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#464170 - 02/15/17 09:23 PM Re: Source of Alum [Re: John Fitzgerald]
John Fitzgerald Online   content


Registered: 10/27/15
Posts: 1592
Loc: S. end of Elkins, Arkansas
Per my jar test, alum does not clear the water of the bloom.
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#464179 - 02/16/17 12:02 AM Re: Source of Alum [Re: John Fitzgerald]
teehjaeh57 Online   content
Chairman, Pond Boss Legacy award; Moderator; field correspondent
Lunker

Registered: 01/22/08
Posts: 7755
Loc: Lincoln, NE
Alum binds with phosphorous dropping it to the pond bottom. This robs planktonic algae of an essential nutrient required for it to grow. Without nutrients necessary for growth, it will abate. I'd google alum treatment for algae blooms and I'm sure it will be covered in greater detail.


"Recreational and aesthetic uses of ponds are often impaired by excessive algal
growth. This condition is generally manifested by low transparencies and scum
conditions leading to odor problems and, upon decomposition, anoxic conditions in deep
waters. Historically, nuisance algae has been controlled with algicides, most commonly
copper-based chemicals (i.e. copper sulfate). The mechanism of action involves
disruption of photosynthesis. While the effect of this treatment may be immediate, it is
also temporary and may, in fact, compound the problem. Algal densities are usually
limited by either nutrient (phosphorus or nitrogen) concentrations or by grazing by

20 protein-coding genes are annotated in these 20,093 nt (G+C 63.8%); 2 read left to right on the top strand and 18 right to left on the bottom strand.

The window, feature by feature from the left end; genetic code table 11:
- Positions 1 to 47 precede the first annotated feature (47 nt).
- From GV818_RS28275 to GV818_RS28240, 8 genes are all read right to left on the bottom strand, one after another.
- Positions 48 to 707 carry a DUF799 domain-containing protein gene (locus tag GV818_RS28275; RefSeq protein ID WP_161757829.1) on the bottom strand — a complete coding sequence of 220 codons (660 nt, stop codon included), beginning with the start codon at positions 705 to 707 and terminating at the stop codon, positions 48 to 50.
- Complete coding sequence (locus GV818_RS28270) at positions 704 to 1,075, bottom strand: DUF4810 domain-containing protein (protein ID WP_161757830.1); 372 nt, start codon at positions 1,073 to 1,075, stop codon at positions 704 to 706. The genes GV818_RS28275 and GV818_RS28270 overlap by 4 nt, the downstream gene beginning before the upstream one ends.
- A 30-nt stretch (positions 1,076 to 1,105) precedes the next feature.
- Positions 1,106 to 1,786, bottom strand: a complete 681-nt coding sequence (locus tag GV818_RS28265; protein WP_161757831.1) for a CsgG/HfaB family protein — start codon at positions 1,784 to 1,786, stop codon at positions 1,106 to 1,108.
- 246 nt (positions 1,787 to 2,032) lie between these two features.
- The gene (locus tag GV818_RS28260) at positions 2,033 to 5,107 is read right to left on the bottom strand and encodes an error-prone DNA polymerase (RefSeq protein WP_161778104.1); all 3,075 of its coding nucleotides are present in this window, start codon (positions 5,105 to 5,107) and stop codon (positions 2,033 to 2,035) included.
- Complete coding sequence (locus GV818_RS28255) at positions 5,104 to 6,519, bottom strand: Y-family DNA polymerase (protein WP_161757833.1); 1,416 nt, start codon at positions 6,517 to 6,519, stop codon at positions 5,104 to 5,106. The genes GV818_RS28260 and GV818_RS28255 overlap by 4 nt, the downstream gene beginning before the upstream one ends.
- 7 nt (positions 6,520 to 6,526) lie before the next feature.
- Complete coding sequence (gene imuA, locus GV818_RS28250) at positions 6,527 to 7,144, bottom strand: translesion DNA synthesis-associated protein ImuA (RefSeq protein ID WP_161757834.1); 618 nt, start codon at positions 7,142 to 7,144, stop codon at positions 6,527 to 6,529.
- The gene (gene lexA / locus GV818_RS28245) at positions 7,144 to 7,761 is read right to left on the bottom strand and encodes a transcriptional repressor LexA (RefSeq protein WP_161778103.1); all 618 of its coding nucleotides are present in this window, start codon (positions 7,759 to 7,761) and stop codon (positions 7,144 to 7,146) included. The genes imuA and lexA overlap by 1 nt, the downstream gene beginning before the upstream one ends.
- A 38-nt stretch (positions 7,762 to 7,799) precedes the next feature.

zooplankton. Upon their death, algal cells release nutrients, allowing for subsequent
blooms. Since copper compounds also kill zooplankton, which rebound more slowly than
algae, decreased grazing may benefit the rebounding algae. A sudden, widespread algal
die off often results in massive reductions in dissolved oxygen, leading to fish mortality.
Many species of blue-green algae develop a tolerance to algicides, leading to a situation
where these undesirable organisms are favored unless treatment rates and frequencies are
increased. Also, copper compounds are non-selective, killing vascular plants (through
interruption of photosynthesis) and certain animals (through direct toxicity) (Anon.,
1990).
An alternative method for managing algal populations (as well as non-algal
controlled water clarity) involves the use of buffered alum (aluminum sulfate buffered
with sodium bicaronate). Buffering is necessary to maintain pH between 6-8; aluminum
may become toxic when pH drops below 4.5-5.5. When dissolved, aluminum sulfate
dissociates, releasing aluminum ions. In the appropriate pH range, these ions immediately
undergo a series of hydrolysis reactions resulting in the formation of aluminum hydroxide
(AI(OH))). This compound forms a visible floc which, over several hours, settles through
the water column. As it falls, inorganic phosphorus adsorbs to the floc; also, the water is
clarified as particulate matter (algae cells, particulate organic and inorganic material)
becomes entrapped in the coagulated aluminum hydroxide. The potential for long-term